A review of “After the Sunset” by Jeanne Aufmuth

 

Stars: **

Rating: PG-13 for sexuality, violence and language

Run Time: 1 hour, 33 minutes

 

 

Pierce Brosnan should bite the bullet and stick to what he knows: the suave stylings of 007.  Sunset is a throwaway not worthy of his ample charms.

Nice job if you can get it.  Max Burdett (Brosnan) and gal pal Lola Cirillo (Salma Hayek) are high-end jewel thieves who pull off their final heist by snatching a huge diamond en-route to a high security vault accompanied by FBI Agent Stanley Lloyd (Woody Harrelson).

After a job well done it’s a pat on the back a la sun and fun on the spectacular island of Nassau in the Bahamas.  The plan is to kick back and revel in the leisurely pace of island living.  A little snorkeling, some scuba, and perhaps some wedding vows.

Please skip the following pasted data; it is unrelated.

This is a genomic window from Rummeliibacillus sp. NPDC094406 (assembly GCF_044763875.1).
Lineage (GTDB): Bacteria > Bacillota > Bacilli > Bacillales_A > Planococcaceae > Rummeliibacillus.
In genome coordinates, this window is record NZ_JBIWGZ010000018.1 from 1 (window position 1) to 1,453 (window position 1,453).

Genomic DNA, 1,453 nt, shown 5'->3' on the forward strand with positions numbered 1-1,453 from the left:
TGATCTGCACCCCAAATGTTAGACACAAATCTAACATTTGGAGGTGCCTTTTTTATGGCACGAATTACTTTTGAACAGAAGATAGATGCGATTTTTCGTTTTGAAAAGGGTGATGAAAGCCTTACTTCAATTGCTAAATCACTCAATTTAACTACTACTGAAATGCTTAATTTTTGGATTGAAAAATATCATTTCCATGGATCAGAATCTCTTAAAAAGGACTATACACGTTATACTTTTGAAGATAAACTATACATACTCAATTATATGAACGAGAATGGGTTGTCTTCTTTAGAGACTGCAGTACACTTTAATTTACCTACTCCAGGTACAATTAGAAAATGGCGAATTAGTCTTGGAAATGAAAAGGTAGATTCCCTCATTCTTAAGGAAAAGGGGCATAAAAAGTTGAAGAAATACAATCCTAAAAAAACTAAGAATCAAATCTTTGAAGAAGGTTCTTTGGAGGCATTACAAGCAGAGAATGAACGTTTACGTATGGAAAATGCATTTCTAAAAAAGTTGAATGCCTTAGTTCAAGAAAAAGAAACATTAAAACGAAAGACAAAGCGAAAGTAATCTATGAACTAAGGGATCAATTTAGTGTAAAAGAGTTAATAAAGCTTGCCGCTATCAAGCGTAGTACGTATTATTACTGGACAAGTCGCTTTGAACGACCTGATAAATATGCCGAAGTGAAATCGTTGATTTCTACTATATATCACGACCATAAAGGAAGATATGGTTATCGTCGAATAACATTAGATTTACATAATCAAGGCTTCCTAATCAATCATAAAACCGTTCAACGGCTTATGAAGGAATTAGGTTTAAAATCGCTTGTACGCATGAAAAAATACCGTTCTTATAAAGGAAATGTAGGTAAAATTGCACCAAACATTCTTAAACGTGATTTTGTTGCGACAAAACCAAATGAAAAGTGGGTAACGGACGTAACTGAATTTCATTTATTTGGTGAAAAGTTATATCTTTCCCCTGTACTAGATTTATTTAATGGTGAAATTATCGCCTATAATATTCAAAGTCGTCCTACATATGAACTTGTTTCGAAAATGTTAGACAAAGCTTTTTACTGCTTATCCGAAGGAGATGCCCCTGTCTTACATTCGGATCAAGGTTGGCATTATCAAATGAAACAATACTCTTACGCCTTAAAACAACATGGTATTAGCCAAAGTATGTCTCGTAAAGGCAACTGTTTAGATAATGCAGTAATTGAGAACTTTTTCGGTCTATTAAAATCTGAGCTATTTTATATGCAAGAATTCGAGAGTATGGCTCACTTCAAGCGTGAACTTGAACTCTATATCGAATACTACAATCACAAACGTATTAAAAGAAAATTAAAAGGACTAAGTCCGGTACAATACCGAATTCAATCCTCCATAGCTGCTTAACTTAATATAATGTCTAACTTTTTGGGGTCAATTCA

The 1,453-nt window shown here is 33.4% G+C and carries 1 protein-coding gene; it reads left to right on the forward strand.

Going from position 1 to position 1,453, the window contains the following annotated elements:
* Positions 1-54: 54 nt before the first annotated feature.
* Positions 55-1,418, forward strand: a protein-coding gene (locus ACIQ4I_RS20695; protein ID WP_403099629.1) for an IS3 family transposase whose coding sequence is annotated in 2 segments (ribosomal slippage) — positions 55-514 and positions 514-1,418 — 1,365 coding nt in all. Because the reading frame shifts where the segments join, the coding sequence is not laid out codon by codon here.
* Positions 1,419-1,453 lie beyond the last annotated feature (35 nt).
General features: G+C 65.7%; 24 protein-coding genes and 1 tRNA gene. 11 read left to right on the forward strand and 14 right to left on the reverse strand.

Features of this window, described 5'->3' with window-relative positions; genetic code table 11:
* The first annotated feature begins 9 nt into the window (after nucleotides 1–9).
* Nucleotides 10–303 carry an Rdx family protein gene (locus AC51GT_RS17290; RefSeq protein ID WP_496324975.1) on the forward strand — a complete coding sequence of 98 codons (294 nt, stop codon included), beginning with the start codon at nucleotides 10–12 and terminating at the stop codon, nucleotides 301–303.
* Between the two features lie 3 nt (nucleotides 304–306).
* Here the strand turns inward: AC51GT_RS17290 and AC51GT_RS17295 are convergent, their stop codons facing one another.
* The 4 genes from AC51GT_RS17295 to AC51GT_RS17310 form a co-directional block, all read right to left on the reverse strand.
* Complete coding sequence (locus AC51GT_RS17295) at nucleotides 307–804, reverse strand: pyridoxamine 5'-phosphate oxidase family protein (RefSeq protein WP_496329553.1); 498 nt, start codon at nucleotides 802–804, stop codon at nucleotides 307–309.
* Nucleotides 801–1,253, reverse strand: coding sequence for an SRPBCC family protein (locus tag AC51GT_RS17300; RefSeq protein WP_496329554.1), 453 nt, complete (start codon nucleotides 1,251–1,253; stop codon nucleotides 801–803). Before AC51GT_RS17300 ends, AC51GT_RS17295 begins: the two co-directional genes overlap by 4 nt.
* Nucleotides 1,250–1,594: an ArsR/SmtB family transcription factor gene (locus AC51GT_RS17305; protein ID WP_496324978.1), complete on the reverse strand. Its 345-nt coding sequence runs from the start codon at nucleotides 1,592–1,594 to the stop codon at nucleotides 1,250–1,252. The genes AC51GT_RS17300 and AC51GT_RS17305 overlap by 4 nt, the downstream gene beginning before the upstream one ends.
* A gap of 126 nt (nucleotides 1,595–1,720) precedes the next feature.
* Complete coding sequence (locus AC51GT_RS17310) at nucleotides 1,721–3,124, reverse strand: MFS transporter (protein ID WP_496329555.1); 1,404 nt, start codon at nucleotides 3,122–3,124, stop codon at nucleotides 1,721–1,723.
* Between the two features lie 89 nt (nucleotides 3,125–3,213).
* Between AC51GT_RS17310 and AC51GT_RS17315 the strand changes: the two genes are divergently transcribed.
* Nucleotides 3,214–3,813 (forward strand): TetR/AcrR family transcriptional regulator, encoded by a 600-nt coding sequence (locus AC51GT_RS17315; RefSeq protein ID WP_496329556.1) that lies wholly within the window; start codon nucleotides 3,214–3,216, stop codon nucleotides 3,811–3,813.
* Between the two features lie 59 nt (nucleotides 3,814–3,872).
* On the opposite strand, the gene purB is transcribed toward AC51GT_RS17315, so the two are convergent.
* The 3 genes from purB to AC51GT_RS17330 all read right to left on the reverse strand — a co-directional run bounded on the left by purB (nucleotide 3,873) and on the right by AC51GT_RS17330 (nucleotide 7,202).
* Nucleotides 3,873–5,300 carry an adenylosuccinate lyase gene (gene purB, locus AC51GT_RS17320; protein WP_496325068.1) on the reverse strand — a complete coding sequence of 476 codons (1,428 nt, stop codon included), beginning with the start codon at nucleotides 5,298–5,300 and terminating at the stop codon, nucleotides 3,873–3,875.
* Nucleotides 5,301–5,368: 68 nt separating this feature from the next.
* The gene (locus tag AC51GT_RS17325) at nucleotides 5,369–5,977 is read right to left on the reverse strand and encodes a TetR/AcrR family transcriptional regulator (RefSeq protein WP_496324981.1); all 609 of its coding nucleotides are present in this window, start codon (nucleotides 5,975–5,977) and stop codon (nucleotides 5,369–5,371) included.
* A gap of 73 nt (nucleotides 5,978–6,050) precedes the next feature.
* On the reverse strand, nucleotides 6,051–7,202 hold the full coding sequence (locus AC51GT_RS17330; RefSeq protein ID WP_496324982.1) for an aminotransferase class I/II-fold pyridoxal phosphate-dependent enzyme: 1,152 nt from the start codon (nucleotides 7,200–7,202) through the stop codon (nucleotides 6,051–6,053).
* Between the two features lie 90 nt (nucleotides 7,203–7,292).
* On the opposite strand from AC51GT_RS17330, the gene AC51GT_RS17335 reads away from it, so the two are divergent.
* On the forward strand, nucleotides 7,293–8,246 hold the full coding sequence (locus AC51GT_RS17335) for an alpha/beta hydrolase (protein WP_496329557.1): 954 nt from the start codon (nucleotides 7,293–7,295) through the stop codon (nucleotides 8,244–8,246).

Lloyd has different plans for the lazy lovebirds. Shunned by the FBI and with bruised ego intact, Lloyd follows the lawless pair to their exotic hideaway, positive that Max won’t be able to resist one last heist. One of Napoleon’s infamous dazzling diamonds is making the rounds of the Caribbean on a luxury cruise ship that just happens to be making port at Nassau.

A series of silly snafus and peripheral characters turn this potential smart-sell into a banal trifle.  The local detective (the gorgeous Naomie Harris) falls for Lloyd and agrees to partner with him (both in and out of the sack) to nab the bad guys.  Don Cheadle plays it straight (but shouldn’t) as island kingpin Henri Moore, who wants a piece of the priceless gemstone in order to fund the vital growth of his island infrastructure.

The look is hypnotically lush but swaying palms and crystal waters aren’t enough to get the job done.  Brosnan and Hayek generate a touch of easy chemistry as do Brosnan and Harrelson, who pick off most of the laughs from a dumbed-down script.  Hayek’s voluptuous bod is a key player, the camera caressing her curvy backside and ample cleavage every chance it gets. Homophobic humor is meant to appeal to the lowest common denominator.